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Can hypnosis recover memories of a traumatic experience blurred by alcohol, drugs and time?


This is a very interesting and complex question. In recent years we have heard and seen much publicity around the issues of repressed memories and their recovering in psychotherapy. While at first hesitant to respond to a question with so many complexities and contradictions, this writer has decided to approach this issue from the standpoint of relevancy to success in psychotherapy and forensic hypnosis. The goal here is to clarify the underlying issues and point to further resources on this subject.

Crasineck and Hall (1985) suggest that one of the most important contributions of hypnosis to the treatment of certain problems is it usefulness in recovering repressed material. While no one refutes the idea that some people are able to recover lost memories during an hypnotic encounter, the questions arise with regard to the quality and usefulness of the recovered material. The therapeutic issue here is whether or not these recovered memories can be sucessfully integrated into the conscious ego structure of the subject (person recovering the memory under hypnosis). Simply recovering repressed memories is not enough. In fact, recovering repressed material without adequate therapeutic presentation and integration can do more harm than good.

Another key issue to be explored is the relevancy of recovered material to actual events that may or may not have occurred. This is an issue of forensic psychology. At the present time, it is the opinion of this writer that few therapists (and hypnotic subjects) are sophisticated enough in their technique as to produce the reliable recovery of repressed material that is unaltered by such problems as "leading questions," "unintended suggestion," and general distortion. The foregoing statement does not go as far as to invalidate the quality of repressed material, but merely suggests that beyond the spontaneous and involuntary emergence of repressed material, such memories are prone to various forms of distortion and misinterpretation.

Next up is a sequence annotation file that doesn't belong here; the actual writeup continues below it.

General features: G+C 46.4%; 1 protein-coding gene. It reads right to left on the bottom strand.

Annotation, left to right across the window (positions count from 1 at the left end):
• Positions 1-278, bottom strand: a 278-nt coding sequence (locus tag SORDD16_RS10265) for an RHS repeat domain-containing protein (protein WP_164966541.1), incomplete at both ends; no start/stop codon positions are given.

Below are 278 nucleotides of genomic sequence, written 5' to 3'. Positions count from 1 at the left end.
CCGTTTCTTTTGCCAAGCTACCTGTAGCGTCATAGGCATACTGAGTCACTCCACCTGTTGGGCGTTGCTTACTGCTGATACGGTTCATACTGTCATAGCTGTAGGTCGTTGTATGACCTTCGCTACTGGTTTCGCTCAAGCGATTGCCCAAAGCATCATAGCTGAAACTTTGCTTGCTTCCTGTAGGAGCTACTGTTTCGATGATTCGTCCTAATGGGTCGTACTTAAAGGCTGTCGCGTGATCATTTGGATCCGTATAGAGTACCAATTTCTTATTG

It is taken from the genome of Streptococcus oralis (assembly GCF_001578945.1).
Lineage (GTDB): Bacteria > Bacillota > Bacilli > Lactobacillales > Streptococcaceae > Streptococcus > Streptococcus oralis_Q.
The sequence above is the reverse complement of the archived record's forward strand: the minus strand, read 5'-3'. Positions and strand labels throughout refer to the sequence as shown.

Having said that, there is much we are learning about this important issue.  The theory of state-dependent memory, learning and behavior suggests that what is learned and remembered is dependent upon one's mental, emotional and physical state at the time of learning. This idea is very important to issues being discussed here. Plainly spoken, if a learning experience occurs in a given "state of being" (a given context) then that experience may be recalled in that context. Further, this information may not be available to one's conscious awareness outside of this "given" context. Such is the nature of a repressed memory. 

Many researchers and practitioners of hypnosis report that memories acquired through hypnosis are forgotten in the waking state but are available once again when hypnosis is reintroduced. Milton H. Erickson, M.D. ( 1943, 1948) provides us with a number of clinical accounts of how traumatic amnesias (forgetting/memory loss) can be resolved through what he called "inner resynthesis" in hypnotherapy. Later, Overton (1978) reviewed forty years of research on this subject, establishing state-dependent memory and learning as a valid experimental basis of dissociation in areas of study relating to mood altering drugs and psychophysiology in general. 

In the 70s, Hilgard formulated the neodissociative theory of hypnosis which implies that state-dependent memory and learning is a kind of mental dissociation, or intense episode of day-dreaming. Later, McGaugh (1983; 1989) and Izquierdo (1984) reported that state-dependent memory formation may be influenced by "stress hormones" secreted in the brain and body. More recently, research advanced by Shors, Weiss, & Thompson (1992) and Rossi (1993) supports this view.


Marcus S. Robinson, D.C.H. is an author, consultant and trainer in the field clinical hypnotherapy. He is the author of several books and numerous articles convering the issues of personal growth, professional development, and therapeutic hypnosis. His interests include the interdisciplinary study of consciousness, mind-body healing, and personal productivity and effectiveness. Dr. Robinson lives in Rochester, New York with his wife and son where maintains a consulting and training practice. He holds a doctorate degree from the American Institute of Hypnotherapy.